Seniors Win New York Times Podcast Award

Seniors Win New York Times Podcast Award

Jordan Korn '22, Features Editor

Rosalie Lyons ’21, John Howley ’21, and Lana Breheney ’21 submitted a podcast to a contest run by The New York Times’ The Learning Network.

“We were three weeks into quarantine and we were kind of bummed out because we normally have One Acts, the student-directed performances, and I was going to write for that,” said Rosalie.

All three of the students have been regular participants in Norris Ely Orchard theater productions and John commented on their hopes of returning to acting.

“I’m really used to being in the NEO. That’s sort of my daily habit – the thing I do every day. So, when I found myself without the NEO on a daily basis, that was kind of difficult for me,” said John.

While searching theater-related, quarantine-friendly activities, John found out about the New York Times podcast contest for high schoolers. He decided to model a podcast after the annual Loomis Chaffee spring production called One Acts – which are written, directed, and acted out by students.

“Rosalie typically writes for One Acts and I typically act in One Acts. So my frame of mind was let’s just keep that as it is. So, Rosalie, you take over the writing process entirely and I’ll do the acting and join in with Lana on that,” said John.

In June the New York Times published the results of the contest. Without any prior knowledge, they read that they were ranked among the top 11 winners out of over 1,300 participants.
“The coolest thing about winning for me was about being alongside the other podcasts,” said John.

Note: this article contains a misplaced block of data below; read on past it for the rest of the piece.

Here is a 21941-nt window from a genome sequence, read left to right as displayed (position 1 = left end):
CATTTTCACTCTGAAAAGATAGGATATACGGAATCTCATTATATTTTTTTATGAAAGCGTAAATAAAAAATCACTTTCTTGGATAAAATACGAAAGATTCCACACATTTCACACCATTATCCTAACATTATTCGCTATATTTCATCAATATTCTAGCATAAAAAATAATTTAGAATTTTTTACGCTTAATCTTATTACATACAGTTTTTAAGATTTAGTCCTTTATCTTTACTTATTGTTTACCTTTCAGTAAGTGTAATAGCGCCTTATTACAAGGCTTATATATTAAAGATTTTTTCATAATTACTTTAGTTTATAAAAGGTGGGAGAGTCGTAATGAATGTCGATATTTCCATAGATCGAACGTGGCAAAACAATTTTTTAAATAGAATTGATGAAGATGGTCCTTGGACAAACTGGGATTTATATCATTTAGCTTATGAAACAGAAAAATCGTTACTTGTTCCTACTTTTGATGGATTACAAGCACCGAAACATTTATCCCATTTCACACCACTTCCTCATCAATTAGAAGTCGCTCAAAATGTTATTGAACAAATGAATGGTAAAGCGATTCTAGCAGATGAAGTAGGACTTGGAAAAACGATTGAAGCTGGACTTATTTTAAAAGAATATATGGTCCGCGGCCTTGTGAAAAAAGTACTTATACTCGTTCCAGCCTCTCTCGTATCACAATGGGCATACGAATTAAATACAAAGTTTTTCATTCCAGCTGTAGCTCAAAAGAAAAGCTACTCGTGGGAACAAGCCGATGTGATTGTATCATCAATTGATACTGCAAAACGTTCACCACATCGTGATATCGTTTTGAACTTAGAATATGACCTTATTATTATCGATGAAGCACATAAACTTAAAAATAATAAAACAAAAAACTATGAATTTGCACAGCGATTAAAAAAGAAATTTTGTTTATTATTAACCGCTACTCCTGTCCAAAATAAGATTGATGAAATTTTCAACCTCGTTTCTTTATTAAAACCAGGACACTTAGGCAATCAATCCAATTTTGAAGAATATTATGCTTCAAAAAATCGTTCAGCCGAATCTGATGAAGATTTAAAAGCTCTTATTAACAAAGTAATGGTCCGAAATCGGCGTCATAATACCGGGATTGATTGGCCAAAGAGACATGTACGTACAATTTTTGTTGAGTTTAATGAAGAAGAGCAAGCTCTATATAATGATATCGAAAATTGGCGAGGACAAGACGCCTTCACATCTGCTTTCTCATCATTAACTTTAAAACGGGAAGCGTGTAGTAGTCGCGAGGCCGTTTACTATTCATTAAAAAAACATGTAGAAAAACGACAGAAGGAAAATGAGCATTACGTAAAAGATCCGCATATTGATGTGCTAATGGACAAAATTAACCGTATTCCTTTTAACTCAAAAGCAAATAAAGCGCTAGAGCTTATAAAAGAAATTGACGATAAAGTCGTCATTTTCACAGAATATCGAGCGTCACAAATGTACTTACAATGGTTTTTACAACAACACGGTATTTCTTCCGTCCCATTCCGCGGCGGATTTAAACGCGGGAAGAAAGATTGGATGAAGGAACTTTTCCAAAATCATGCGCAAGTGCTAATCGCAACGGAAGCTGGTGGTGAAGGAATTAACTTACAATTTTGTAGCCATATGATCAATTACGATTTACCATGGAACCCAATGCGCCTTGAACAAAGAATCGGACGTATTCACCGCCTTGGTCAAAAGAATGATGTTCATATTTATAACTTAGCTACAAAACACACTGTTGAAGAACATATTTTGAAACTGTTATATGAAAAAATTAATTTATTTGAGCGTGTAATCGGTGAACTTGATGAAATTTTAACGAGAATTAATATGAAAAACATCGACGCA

As for Rosalie, who wrote the script that John and Lana voice acted in, winning the podcast was a landmark event for her creative writing.

“I am currently at a point in my life where I’m starting to share my work more. I have been really tentative and nervous and scared to put myself out there. It was motivational,”
Rosalie said.

The podcast is a dialogue about social media’s meaning in our real-life society and the power of influence. This was a divergence from Rosalie’s typical writings which are “sci-fi” and “futuristic.”

“Obviously the New York Times is a news organization so we were looking for something that would be relevant to them and their audience…We thought social media was a really universal theme right now, especially the negative effects of social media,” said Rosalie on how they decided on the topic.

The message obviously resonated with the contest judges. John also found the message applicable to his own observations and beliefs.

“Social media is seen as the barometer for real-world success. There’s a big false narrative in that. I don’t think that a person should be judged for their credibility online. They should be judged for their credibility in person,” said John.

The podcast explores the line between real life and the virtual world. Rosalie considers other Loomis students to be influencers in their own way.

“A lot of the kids (at Loomis) -whatever you’re doing, you are at the top of what you’re doing. The top of sport, music, social justice for your demographic and age. There’s kids here who just because of where they come from and what they do – they are influential…There was some inspiration in that.”

Listen to their podcast along with the other winners at